Why Aren’t There More Good Jobs?
In an article in the New York Times this past July 2, 2015, there was this telling headline: “The New Jobs Numbers Are Weaker than They Look.” Author Neil Irwin writes:
“With revisions that wacked 60,000 jobs off the April and May numbers, there is a modest downward trend evident in job growth in the last few months.”
This revising of job growth numbers downward has continued, and as the article also notes wages are not going up. This crippling stagnation of wages comes from an enormous loss of jobs over these last few decades.
As a job interviewer, I saw firsthand the agonizing loss of thousands of manufacturing jobs in every borough of New York City. There was, for instance, the A&P food packing plant staffed by United Food and Commercial Workers union members. The company left Brooklyn for upstate New York, where they got large tax breaks from Albany and paid wages considerably lower than in Brooklyn. Then, a few years later when the incentives expired, the company pulled out and relocated to a new area where persons were desperate for jobs. They received another round of government tax breaks which we, the taxpayers, paid for. As was described in an earlier post on this blog, A&P has declared bankruptcy. Today they are selling off their stores at auction, and the likelihood for its unionized workforce to get good paying jobs elsewhere is painfully uncertain.
The Cause of Unemployment & Economic Injustice
I’ve learned from the education Aesthetic Realism a clear explanation of this ongoing and massive loss of jobs and the resulting poverty wages now so current across the U.S. In an issue of the international periodical The Right of Aesthetic Realism to Be Known, Ellen Reiss, Aesthetic Realism Chairman of Education, writes: (TRO 1826)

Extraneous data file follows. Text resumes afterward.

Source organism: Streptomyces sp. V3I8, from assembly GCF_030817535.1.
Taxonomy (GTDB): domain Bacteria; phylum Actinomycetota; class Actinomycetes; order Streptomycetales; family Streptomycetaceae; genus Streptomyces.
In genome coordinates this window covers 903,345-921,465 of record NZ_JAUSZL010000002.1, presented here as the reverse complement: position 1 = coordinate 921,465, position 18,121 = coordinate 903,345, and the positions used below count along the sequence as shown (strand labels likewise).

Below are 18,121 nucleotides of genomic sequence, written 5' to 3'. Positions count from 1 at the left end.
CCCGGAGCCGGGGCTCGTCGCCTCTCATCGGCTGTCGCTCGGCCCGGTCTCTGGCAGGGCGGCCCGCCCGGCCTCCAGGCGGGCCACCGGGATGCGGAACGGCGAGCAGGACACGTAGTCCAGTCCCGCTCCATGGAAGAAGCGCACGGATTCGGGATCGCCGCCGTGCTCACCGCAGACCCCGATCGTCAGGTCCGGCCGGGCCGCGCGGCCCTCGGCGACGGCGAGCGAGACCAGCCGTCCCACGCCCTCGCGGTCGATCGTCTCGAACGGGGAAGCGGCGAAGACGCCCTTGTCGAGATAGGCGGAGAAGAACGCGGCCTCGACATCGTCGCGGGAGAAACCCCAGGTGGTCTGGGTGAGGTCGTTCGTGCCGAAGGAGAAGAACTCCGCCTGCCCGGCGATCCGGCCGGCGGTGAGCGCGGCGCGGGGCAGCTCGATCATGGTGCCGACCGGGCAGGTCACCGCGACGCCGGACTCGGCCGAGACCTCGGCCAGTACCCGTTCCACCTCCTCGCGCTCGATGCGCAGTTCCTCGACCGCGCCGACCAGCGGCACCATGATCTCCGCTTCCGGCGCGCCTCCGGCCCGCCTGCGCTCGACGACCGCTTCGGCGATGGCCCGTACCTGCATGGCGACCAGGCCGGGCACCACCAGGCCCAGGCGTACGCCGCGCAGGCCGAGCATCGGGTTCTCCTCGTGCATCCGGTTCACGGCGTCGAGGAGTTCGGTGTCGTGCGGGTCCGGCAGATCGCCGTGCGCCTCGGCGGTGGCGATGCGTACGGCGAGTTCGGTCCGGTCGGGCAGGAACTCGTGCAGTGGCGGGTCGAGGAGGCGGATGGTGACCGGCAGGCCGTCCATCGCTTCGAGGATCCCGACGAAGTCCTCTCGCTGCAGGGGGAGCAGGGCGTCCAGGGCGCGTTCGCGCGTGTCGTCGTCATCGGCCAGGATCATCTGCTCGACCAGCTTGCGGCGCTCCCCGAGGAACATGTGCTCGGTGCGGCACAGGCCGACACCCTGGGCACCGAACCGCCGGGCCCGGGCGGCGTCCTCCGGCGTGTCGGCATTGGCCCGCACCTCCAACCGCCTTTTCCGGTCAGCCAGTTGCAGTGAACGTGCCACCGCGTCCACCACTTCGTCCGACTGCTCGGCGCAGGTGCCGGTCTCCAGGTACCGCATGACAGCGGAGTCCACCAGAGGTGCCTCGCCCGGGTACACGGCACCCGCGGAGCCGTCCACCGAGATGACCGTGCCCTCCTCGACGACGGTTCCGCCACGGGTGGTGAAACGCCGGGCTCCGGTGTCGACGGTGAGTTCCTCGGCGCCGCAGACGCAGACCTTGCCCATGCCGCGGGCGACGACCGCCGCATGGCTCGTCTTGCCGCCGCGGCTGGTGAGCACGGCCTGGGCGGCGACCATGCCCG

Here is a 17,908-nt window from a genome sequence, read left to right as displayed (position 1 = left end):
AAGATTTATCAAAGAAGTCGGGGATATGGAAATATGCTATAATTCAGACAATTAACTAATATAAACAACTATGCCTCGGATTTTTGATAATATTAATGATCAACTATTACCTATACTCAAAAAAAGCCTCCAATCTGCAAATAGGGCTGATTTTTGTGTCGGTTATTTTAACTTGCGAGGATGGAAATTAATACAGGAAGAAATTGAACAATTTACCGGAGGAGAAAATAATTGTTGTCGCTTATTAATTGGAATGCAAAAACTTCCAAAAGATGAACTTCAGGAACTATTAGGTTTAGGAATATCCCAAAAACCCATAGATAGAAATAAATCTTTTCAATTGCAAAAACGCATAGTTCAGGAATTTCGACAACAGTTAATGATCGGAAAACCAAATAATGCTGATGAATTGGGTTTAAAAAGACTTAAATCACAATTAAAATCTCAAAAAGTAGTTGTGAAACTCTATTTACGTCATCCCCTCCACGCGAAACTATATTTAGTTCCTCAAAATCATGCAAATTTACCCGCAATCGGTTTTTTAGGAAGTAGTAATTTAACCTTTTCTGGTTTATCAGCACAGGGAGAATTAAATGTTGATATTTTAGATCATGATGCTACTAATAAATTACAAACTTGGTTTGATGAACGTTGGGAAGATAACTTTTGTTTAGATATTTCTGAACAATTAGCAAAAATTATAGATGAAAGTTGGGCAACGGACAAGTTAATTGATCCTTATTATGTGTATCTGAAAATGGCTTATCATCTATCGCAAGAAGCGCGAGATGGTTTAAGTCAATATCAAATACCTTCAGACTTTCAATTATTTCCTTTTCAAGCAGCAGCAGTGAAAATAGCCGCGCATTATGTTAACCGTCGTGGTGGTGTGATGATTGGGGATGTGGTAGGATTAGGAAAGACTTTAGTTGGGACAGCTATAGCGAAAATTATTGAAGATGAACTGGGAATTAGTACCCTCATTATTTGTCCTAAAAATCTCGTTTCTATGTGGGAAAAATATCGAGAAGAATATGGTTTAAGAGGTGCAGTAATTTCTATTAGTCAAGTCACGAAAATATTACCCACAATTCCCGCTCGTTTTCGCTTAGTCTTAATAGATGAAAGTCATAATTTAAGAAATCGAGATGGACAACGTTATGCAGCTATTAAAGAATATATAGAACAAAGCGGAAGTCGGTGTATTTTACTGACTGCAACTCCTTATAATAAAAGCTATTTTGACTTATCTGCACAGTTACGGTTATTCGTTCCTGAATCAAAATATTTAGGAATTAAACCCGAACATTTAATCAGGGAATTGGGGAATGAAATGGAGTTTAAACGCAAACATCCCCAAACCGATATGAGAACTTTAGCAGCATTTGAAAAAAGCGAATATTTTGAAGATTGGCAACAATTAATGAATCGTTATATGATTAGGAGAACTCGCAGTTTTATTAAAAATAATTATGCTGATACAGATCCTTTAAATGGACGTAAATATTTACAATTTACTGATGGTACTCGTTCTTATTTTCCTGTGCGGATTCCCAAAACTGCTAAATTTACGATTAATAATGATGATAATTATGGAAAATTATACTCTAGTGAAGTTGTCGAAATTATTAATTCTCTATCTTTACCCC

“We should be very clear. The cause of unemployment is the profit system: the fact that you’re able to work only if some individual can make profit from your labor….I have written often about what Eli Siegel, in the 1970’s, was the philosopher, educator, historian, and economist to show: economics based on seeing people contemptuously, in terms of how much money you can get out of them, no longer works….Today, in order for profit economics to continue at all, people have to be made poorer and poorer….
“The increasing poverty in America is caused by the desire of certain persons to keep the profit way going when it is a mortally ailing thing. The situation can be described quantitatively. The wealth generated when something is produced is of a certain amount. Today, in order for owners and stockholders to get a lot of that amount, they must make sure less and less goes to the workers. That is why various persons are on such a ferocious, lying campaign to destroy unions: because unions fight for what workers deserve.”
A Vivid Instance in Sparta, Tennessee
A shameful instance of making people poorer and poorer while corporate executives and shareholders rake in profits is told of in an article titled Losing Sparta: The Bitter Truth Behind the Gospel of Productivity by Esther Kaplan, published in the Virginia Quarterly Review in 2014. Ms. Kaplan writes about a profitable factory in Sparta, Tennessee, which made lighting fixtures, produced by International Brotherhood of Electrical Workers members, who were skilled and turned out quality products as they earned wages that enabled them to support families and live with some decency. The factory, however, was bought by Philips, a multinational corporation which began laying workers off and outsourced the jobs to Mexico. There, workers doing the same jobs are paid as little as $9 a day, an obscenely pitiful amount clearly insufficient for anyone to support a family—or themselves, for that matter. The jobs lost as a result of the brutal layoffs in the Philips plant have not been recovered and those workers in White County, Tennessee, are still unemployed, or working part-time in whatever work there is to be found—which is mostly close to or at minimum wage.